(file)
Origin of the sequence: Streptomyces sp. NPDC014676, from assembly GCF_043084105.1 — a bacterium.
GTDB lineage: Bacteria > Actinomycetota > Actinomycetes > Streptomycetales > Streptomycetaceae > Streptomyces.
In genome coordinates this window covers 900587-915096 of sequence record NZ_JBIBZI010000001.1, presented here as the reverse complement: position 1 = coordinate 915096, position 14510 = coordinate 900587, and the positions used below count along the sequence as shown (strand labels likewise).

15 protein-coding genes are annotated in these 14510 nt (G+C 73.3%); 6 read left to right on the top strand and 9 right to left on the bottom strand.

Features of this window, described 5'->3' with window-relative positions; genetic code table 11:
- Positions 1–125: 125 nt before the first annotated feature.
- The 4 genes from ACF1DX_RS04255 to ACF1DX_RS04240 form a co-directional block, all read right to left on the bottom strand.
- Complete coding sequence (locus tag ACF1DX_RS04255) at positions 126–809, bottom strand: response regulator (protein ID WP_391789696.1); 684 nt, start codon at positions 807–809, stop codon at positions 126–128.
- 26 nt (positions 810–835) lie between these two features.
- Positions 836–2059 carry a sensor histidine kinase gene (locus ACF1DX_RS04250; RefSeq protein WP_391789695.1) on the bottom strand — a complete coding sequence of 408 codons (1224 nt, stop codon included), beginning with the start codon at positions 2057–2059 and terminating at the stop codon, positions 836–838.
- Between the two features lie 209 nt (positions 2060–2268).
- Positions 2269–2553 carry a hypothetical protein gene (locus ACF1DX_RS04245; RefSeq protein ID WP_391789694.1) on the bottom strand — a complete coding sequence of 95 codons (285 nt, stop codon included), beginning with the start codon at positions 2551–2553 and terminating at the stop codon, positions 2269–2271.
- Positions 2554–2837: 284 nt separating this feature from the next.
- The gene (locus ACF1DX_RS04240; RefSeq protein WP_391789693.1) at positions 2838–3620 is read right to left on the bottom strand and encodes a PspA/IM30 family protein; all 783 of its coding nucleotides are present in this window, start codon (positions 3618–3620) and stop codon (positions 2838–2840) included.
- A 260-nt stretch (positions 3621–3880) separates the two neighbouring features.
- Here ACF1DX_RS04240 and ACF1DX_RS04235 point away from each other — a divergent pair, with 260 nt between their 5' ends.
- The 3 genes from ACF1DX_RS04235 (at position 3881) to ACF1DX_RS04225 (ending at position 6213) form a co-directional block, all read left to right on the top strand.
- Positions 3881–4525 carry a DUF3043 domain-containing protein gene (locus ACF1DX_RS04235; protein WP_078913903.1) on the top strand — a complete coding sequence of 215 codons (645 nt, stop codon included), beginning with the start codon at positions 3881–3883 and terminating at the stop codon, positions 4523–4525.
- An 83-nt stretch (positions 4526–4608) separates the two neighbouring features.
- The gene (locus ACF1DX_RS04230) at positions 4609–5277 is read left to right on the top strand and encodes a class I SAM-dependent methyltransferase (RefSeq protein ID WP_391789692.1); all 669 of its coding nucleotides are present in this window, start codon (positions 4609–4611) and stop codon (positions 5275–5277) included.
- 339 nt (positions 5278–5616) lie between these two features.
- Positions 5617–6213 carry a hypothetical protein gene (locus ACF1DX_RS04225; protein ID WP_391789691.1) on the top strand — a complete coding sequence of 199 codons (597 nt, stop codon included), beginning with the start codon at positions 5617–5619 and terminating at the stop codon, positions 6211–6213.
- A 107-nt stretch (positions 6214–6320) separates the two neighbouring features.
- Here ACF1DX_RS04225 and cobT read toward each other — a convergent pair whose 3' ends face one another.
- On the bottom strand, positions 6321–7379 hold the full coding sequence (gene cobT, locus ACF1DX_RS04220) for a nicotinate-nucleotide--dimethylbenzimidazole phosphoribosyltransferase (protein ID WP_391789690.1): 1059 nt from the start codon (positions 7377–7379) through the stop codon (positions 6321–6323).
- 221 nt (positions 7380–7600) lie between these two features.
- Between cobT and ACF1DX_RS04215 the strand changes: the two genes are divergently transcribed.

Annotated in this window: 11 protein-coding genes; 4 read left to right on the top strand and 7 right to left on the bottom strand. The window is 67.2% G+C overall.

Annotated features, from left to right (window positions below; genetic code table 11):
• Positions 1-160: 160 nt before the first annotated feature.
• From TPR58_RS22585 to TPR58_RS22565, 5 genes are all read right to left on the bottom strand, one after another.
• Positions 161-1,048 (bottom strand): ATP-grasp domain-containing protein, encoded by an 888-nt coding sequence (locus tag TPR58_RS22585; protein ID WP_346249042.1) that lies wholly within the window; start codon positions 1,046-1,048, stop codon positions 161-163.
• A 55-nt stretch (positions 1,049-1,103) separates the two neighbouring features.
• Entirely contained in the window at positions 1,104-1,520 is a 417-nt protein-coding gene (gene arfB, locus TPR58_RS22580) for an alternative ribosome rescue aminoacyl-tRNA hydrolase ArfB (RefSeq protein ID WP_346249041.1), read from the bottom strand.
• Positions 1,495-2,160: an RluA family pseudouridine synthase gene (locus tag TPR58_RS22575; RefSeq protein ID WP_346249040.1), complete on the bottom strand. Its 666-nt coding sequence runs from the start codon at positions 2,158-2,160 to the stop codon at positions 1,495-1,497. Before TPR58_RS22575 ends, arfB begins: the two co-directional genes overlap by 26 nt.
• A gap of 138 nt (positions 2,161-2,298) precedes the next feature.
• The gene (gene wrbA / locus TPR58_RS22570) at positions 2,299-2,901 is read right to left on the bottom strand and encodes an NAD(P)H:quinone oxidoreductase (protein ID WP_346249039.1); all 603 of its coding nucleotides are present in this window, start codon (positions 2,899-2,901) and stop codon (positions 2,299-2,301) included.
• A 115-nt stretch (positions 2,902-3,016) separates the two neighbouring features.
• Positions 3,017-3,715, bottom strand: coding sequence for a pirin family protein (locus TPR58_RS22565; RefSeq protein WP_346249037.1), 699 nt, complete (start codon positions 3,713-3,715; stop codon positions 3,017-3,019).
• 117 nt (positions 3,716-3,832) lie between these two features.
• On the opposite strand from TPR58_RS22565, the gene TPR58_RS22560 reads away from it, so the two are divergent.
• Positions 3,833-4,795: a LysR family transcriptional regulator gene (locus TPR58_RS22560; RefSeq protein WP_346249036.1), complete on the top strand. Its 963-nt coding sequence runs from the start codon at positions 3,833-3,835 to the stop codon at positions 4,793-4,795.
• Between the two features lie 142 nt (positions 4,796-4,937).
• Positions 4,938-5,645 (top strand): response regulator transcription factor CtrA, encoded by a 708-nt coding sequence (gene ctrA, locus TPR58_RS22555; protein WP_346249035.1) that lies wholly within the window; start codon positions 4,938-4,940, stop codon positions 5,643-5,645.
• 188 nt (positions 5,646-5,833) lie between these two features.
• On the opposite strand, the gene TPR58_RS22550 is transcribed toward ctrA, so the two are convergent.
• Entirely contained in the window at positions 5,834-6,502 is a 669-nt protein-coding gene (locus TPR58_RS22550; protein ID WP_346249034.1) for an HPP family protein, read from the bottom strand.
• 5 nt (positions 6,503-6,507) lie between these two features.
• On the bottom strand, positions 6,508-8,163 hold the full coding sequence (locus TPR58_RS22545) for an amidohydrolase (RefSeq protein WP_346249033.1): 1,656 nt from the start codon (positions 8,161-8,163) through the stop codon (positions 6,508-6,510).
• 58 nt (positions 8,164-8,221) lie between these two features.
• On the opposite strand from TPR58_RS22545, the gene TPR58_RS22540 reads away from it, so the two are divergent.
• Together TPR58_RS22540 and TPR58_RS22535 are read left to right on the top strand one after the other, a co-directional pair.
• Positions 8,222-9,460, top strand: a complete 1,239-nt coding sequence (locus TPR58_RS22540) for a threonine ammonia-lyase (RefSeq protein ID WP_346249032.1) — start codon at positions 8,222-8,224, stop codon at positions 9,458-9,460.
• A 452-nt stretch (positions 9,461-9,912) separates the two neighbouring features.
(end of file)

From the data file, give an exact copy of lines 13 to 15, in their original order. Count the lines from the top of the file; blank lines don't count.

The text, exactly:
- Positions 2554–2837: 284 nt separating this feature from the next.
- The gene (locus ACF1DX_RS04240; RefSeq protein WP_391789693.1) at positions 2838–3620 is read right to left on the bottom strand and encodes a PspA/IM30 family protein; all 783 of its coding nucleotides are present in this window, start codon (positions 3618–3620) and stop codon (positions 2838–2840) included.
- A 260-nt stretch (positions 3621–3880) separates the two neighbouring features.